16. Web-based nutrition education intervention improves self-efficacy and self-regulation related to increased dairy intake in college students.

    Science.gov (United States)

    Poddar, Kavita H; Hosig, Kathy W; Anderson, Eileen S; Nickols-Richardson, Sharon M; Duncan, Susan E

    2010-11-01

    Dairy consumption declines substantially during young adulthood. Interventions that incorporate theory-based nutrition education can provide insight into factors associated with dietary choices. The aim of this experimental study was to improve outcome expectations, self-efficacy, self-regulation, and behavior related to dairy intake in college students using social cognitive theory. Students (n=294) enrolled in a personal health class were randomized to intervention (n=148) or comparison group (n=146). The 5-week intervention (March 2006 to April 2006) was conducted using an online course system; components included e-mail messages, posted information, and behavior checklists with tailored feedback. Multivariate analysis of covariance with age and sex as covariates (Pself-regulatory strategies (P=0.038) and self-efficacy for consuming three servings/day of dairy products (P=0.049), but not in outcome expectations or consumption of dairy products. A Web-based intervention designed to change dairy intake in college students was effective in modifying some social cognitive theory constructs; strategies that positively impact outcome expectations and social support through online interventions require further development. Copyright © 2010 American Dietetic Association. Published by Elsevier Inc. All rights reserved.

  17. The influence of feed supplementation with linseed oil and linseed extrudate on fatty acid profile in goat yoghurt drinks

    Directory of Open Access Journals (Sweden)

    Markéta Borková

    2018-01-01

    Full Text Available Feed composition is one of the most influential factors affecting fatty acid profile of milk products. The aim of this study was to investigate the influence of linseed oil and linseed extrudate supplementation on fatty acid composition of goat prebiotic and probiotic yogurt drinks. Thirty six White Shorthaired dairy goats at the beginning of their third lactation period were divided into two experimental and one control group, each comprising twelve animals. Goats in the experimental groups were given either 55 mL/day of linseed oil or 120 g/day of linseed extrudate over a three week period. The results suggest that feed supplementation with linseed oil and linseed extrudate caused considerable changes in fatty acid profile of goat yoghurt drinks. The most important nutritional change which was observed was increased n-3 fatty acid content (P<0.001 and decreased saturated fatty acid content (P<0.001. α-linolenic acid was significantly elevated (P<0.001 in both groups (in particular in goats which feed was supplemented with linseed oil.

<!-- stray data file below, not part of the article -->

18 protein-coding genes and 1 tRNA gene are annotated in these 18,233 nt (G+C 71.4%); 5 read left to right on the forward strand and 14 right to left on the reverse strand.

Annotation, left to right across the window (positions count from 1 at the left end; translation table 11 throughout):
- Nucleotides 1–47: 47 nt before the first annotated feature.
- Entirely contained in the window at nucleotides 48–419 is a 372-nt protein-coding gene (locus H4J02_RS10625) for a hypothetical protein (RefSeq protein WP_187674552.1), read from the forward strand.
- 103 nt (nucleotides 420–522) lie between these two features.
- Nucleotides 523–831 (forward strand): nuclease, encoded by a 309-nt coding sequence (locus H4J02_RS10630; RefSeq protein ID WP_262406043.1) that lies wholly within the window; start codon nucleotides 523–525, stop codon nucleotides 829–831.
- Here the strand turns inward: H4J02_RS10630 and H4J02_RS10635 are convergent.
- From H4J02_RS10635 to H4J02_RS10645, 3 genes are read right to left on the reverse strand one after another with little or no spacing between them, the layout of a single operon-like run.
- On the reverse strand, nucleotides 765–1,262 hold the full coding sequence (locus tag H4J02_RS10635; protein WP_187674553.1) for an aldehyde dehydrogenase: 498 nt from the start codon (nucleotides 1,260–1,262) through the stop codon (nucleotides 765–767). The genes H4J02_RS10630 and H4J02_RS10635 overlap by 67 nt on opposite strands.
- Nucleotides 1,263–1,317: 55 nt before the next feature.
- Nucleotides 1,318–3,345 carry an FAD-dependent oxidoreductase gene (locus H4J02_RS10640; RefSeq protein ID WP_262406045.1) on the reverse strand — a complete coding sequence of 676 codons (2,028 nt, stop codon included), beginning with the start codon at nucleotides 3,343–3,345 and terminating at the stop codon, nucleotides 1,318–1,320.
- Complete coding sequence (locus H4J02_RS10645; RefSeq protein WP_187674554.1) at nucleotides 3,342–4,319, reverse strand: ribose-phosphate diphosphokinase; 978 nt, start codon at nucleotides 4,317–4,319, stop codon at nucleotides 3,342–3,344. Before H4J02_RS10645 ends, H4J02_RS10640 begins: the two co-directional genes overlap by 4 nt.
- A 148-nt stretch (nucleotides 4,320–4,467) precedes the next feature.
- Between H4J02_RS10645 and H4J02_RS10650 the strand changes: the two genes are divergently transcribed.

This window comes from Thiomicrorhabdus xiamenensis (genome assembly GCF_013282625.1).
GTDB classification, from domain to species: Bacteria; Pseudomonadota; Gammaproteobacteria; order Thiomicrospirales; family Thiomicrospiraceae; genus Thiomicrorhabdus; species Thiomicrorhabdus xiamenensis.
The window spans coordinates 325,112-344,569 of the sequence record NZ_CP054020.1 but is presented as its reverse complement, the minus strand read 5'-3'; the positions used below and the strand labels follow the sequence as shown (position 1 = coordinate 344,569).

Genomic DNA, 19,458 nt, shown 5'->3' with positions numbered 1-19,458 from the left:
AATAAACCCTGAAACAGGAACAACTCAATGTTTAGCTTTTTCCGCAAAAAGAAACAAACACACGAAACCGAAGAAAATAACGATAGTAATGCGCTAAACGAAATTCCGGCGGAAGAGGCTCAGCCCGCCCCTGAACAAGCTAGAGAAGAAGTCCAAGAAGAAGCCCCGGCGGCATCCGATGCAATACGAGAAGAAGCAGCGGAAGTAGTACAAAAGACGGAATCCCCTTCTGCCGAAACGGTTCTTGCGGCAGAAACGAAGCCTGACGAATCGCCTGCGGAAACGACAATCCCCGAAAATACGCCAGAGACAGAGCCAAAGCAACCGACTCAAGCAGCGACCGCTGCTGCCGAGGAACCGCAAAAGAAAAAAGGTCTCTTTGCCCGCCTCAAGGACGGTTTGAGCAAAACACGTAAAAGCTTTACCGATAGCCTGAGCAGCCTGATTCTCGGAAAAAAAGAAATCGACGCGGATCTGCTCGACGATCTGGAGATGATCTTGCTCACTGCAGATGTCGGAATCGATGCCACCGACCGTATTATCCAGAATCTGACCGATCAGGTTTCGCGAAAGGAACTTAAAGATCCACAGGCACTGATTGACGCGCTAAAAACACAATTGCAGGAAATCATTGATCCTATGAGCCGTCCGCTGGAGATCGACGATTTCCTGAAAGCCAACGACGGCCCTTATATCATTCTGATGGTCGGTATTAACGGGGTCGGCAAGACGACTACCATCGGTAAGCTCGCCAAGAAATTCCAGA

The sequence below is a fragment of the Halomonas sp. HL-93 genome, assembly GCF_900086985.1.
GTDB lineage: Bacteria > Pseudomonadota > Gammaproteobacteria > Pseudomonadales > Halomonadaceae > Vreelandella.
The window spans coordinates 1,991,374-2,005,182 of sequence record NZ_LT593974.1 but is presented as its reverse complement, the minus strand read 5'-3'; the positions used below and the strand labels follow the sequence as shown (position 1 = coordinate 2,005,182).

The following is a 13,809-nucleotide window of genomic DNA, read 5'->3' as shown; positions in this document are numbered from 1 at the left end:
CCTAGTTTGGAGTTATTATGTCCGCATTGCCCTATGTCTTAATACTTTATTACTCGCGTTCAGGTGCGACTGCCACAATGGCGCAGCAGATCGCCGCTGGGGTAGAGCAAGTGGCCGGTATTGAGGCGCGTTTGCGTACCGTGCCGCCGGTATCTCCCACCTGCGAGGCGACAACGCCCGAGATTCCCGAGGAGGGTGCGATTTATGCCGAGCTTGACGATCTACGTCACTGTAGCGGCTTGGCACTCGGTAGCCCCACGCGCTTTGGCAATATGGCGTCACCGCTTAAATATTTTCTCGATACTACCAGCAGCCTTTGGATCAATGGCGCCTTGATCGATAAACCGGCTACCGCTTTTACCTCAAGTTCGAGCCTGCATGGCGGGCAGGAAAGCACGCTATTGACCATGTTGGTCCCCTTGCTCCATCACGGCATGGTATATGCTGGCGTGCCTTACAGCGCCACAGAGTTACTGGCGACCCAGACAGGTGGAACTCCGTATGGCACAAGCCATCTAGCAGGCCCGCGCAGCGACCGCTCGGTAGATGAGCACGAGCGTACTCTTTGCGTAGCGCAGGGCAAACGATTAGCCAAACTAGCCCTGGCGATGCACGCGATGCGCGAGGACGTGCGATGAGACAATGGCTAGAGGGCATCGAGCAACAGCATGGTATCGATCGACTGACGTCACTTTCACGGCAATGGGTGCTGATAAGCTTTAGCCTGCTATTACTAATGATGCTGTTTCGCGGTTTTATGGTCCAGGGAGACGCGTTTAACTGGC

18. Intakes of dairy products and calcium and obesity in Korean adults: Korean National Health and Nutrition Examination Surveys (KNHANES) 2007-2009.

    Science.gov (United States)

    Lee, Hae-Jeung; Cho, Jang-ik; Lee, Hye-Seung H; Kim, Cho-il; Cho, Eunyoung

    2014-01-01

    The possible effects of dairy product intake against obesity have been suggested in animal studies; however, the association is still not well established in epidemiological studies. Few studies in Asian countries with relatively low intake of dairy products exist. We investigated the association between dairy products and calcium intake and obesity in Korean population with relatively low intake of dairy products. Our study population consisted of adults (n = 7173) aged 19-64 among participants of the 2007, 2008 and 2009 Korean National Health and Nutrition Examination Survey who had not made any attempt of intentional weight loss. Dietary intake data from food frequency questionnaire (FFQ) and 24-hour recall were used. Dairy products included milk and yogurt in the FFQ. Obesity was defined as BMI≥25 kg/m². Higher frequency of dairy product intake was associated with a reduced prevalence of obesity (OR = 0.63; 95% CI = 0.45-0.89 for ≥2 times/day vs. ≤1 time/month; p for trend = 0.003) using the intake data from FFQ. Similarly, high frequency of milk or yogurt intake had an inverse association with obesity. The association between milk and yogurt intake and obesity was similar when the intake from 24-hour recall was examined. Higher calcium intake from dairy products as well as total dietary calcium intake was associated with a decreased prevalence of obesity (OR = 0.83; 95% CI = 0.71-0.98 for highest vs. lowest quintile of dairy calcium intake; p for trend = 0.02, OR = 0.78; 95% CI = 0.64-0.94 for highest vs. lowest quintile of total calcium intake; p for trend = 0.04). The associations appeared to be stronger in women than in men. These results suggest that high consumption of dairy products is associated with a lower prevalence of obesity and that calcium in dairy products may be one of the components contributing to the association. Further longitudinal studies are warranted to replicate our findings.